Don’t let terminating an employee or making an employee redundant backfire on your business

Termination of employment is an unfortunate but essential part of running a business. It is also one of its most complicated elements. You need to ensure that termination doesn’t result in the employee making an unfair dismissal or general protections claim at the Fair Work Commission.

With our help, you can adopt a strategy that leaves the goodwill of the business intact while allowing your employees to part with grace.

What is considered unfair dismissal?

An unfair dismissal is a decision to terminate an employee’s contract or force an employee to resign, in a ‘harsh, unjust or unreasonable’ manner. This could be the case if:

  • There was no valid or well-founded reason for the termination; or
  • The employee had not received any warnings prior to the termination, or been given an opportunity to respond to any such warnings.

An employee whose contract has been terminated or who has been forced to resign may commence an unfair dismissal action if he or she:

  • Has been employed by the employer for at least six months, or at least 12 months in the case of a small business employer with fewer than 15 employees; and
  • Earns an amount that is under the high income threshold.

If you would like to find out the specific implications of your situation, contact us now for a free discussion.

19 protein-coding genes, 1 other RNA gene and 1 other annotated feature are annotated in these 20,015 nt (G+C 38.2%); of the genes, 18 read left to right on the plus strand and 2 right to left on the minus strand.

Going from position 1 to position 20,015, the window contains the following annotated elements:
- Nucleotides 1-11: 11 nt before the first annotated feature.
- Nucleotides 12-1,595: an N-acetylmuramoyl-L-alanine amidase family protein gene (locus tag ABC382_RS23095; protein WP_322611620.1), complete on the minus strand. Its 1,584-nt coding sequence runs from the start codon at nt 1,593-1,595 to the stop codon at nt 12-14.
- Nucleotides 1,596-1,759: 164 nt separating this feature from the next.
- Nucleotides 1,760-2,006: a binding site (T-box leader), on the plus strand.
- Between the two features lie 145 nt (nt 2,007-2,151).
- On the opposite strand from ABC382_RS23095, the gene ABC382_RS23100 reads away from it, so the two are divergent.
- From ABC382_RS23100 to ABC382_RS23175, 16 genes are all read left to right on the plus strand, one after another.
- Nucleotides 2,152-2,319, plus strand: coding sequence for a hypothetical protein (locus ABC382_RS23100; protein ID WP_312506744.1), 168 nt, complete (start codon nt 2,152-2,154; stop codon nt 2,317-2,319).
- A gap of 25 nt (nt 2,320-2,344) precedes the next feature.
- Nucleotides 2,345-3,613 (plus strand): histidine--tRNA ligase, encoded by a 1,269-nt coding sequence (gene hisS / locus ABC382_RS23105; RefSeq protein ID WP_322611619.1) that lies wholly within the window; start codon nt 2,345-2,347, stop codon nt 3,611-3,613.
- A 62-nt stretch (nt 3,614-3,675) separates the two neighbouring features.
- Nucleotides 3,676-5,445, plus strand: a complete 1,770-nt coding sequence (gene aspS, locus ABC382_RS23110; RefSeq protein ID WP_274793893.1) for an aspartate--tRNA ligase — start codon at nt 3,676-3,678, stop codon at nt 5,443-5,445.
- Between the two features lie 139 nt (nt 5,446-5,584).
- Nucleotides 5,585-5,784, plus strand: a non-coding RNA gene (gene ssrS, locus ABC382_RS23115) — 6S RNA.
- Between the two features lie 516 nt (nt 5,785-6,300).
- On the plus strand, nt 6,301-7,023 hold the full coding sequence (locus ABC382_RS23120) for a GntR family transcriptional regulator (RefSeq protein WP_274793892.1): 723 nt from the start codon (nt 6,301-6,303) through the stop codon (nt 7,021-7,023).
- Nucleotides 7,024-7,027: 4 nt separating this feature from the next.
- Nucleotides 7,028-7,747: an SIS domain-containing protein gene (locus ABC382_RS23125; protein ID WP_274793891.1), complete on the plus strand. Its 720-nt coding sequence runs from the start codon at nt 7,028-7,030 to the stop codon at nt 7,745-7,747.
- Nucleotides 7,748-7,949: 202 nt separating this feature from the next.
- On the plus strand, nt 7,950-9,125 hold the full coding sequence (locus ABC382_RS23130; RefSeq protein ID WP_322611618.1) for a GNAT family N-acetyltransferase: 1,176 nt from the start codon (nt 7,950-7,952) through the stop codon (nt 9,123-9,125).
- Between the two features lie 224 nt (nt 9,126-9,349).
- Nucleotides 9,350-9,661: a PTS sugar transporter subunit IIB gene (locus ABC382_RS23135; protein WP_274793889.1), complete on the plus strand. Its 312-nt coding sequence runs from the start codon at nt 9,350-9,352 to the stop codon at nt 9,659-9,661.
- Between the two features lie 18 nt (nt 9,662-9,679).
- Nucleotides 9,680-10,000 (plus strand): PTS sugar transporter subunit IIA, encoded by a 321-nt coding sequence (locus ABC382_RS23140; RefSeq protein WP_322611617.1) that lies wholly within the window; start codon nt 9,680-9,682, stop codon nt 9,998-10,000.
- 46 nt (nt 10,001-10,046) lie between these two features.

What is considered wrongful termination of employment?

A wrongful termination may occur when the contract did not give the employer a power to do so. This claim is most often used by employees who can’t make an unfair dismissal claim because they earn an amount higher than the income threshold.

Need to know more? Give us a call now and we will answer questions specific to your situation.

What is a general protections claim?

A general protections claim arises where an employer takes ‘adverse action’ against an employee for a prohibited reason.

Prohibited reasons include:

  • An employee’s participation in lawful union activities.
  • Discriminatory reasons, such as the race, colour, sex, sexual orientation, age, physical or mental disability, marital status, family or carer’s responsibilities, pregnancy, religion, political opinion, national extraction, or social origin of the employee.
  • An employee’s exercise of his or her workplace rights, such as the right to take leave or to make a complaint about his or her employment.

Employers must be particularly careful in the context of adverse action claims. If the employee makes a claim and proves that the employer took the adverse action, the employer will be required to prove that it wasn’t for a prohibited reason.

Employers who don’t take sufficient care to put in place proper performance management and workplace investigation processes may be caught off guard.

What defines redundancy?

An employer can terminate an employee’s contract on the grounds of a redundancy in two circumstances:

  • Where the employer decides that it no longer wants the jobs or tasks that the employee has been doing to be done by anyone.
  • Where the employer decides to eliminate the employee’s role or position as part of a restructure, and to redistribute the jobs or tasks associated with that role or position to other employees in different roles or positions.

How we help employers manage their termination process

We can make the process fair and legally binding by:

  • Advising you on whether your business has a legal right to terminate a particular employment contract.
  • Helping you to determine what a fair and commercially sensible severance payment might look like.
  • Drafting deeds of release with sensible and enforceable post-employment restraints.

Please contact us to find out more about how our experienced workplace solicitors can help you to manage the termination process in a viable and sensitive way.